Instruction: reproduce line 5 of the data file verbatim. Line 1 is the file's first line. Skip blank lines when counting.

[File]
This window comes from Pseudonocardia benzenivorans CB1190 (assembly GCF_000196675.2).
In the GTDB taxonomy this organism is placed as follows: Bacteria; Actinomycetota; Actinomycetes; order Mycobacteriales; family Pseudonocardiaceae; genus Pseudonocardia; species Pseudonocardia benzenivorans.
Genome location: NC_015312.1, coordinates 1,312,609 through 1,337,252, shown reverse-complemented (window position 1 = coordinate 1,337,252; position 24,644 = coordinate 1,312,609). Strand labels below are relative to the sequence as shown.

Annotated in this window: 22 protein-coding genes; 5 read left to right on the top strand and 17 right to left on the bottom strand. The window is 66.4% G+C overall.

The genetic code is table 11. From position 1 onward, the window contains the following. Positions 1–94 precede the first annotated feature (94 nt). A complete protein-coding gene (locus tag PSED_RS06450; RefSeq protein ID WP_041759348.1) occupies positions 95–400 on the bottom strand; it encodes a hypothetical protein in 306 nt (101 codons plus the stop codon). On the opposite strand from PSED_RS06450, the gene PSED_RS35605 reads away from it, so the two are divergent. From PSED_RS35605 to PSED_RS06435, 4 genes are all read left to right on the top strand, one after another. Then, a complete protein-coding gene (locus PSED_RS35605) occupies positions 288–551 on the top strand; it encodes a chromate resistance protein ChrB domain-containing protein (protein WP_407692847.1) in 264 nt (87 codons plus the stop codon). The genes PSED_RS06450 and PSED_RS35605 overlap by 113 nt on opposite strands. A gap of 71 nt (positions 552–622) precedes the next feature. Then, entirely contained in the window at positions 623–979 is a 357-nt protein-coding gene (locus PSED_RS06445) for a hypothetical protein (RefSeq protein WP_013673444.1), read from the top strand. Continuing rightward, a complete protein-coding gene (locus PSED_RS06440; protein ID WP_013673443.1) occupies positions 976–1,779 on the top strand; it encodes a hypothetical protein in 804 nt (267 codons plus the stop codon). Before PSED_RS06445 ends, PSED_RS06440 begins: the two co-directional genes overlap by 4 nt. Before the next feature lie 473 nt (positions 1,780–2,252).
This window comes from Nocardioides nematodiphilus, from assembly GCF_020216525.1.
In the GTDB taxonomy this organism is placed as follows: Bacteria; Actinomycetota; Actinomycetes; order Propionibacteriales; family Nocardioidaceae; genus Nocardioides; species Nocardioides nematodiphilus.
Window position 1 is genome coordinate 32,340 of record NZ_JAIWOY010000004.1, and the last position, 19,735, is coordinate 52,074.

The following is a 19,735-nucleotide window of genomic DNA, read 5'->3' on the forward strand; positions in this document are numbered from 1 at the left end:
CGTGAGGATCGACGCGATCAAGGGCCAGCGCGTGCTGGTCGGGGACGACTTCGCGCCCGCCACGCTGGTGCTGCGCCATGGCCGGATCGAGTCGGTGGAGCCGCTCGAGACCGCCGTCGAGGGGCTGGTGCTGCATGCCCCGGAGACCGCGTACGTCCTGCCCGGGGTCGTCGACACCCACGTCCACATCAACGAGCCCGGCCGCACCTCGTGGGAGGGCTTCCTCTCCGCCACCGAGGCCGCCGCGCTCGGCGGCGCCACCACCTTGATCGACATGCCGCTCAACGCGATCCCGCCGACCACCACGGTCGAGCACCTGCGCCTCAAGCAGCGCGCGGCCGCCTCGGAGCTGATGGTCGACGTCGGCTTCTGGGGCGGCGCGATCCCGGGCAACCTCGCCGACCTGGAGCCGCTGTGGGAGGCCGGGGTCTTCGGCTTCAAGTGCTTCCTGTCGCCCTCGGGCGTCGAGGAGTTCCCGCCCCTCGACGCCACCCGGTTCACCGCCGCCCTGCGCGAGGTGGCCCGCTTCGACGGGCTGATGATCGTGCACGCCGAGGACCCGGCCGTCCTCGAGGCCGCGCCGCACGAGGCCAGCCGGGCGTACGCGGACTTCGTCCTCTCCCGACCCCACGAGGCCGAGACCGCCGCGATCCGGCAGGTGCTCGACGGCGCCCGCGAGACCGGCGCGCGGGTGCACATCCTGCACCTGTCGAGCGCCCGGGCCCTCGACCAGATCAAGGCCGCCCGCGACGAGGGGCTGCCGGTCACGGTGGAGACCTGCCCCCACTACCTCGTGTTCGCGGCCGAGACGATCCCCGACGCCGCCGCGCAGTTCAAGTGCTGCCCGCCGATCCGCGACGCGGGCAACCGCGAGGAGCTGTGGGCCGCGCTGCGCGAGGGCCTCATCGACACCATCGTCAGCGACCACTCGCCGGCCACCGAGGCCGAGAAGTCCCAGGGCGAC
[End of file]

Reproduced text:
The genetic code is table 11. From position 1 onward, the window contains the following. Positions 1–94 precede the first annotated feature (94 nt). A complete protein-coding gene (locus tag PSED_RS06450; RefSeq protein ID WP_041759348.1) occupies positions 95–400 on the bottom strand; it encodes a hypothetical protein in 306 nt (101 codons plus the stop codon). On the opposite strand from PSED_RS06450, the gene PSED_RS35605 reads away from it, so the two are divergent. From PSED_RS35605 to PSED_RS06435, 4 genes are all read left to right on the top strand, one after another. Then, a complete protein-coding gene (locus PSED_RS35605) occupies positions 288–551 on the top strand; it encodes a chromate resistance protein ChrB domain-containing protein (protein WP_407692847.1) in 264 nt (87 codons plus the stop codon). The genes PSED_RS06450 and PSED_RS35605 overlap by 113 nt on opposite strands. A gap of 71 nt (positions 552–622) precedes the next feature. Then, entirely contained in the window at positions 623–979 is a 357-nt protein-coding gene (locus PSED_RS06445) for a hypothetical protein (RefSeq protein WP_013673444.1), read from the top strand. Continuing rightward, a complete protein-coding gene (locus PSED_RS06440; protein ID WP_013673443.1) occupies positions 976–1,779 on the top strand; it encodes a hypothetical protein in 804 nt (267 codons plus the stop codon). Before PSED_RS06445 ends, PSED_RS06440 begins: the two co-directional genes overlap by 4 nt. Before the next feature lie 473 nt (positions 1,780–2,252).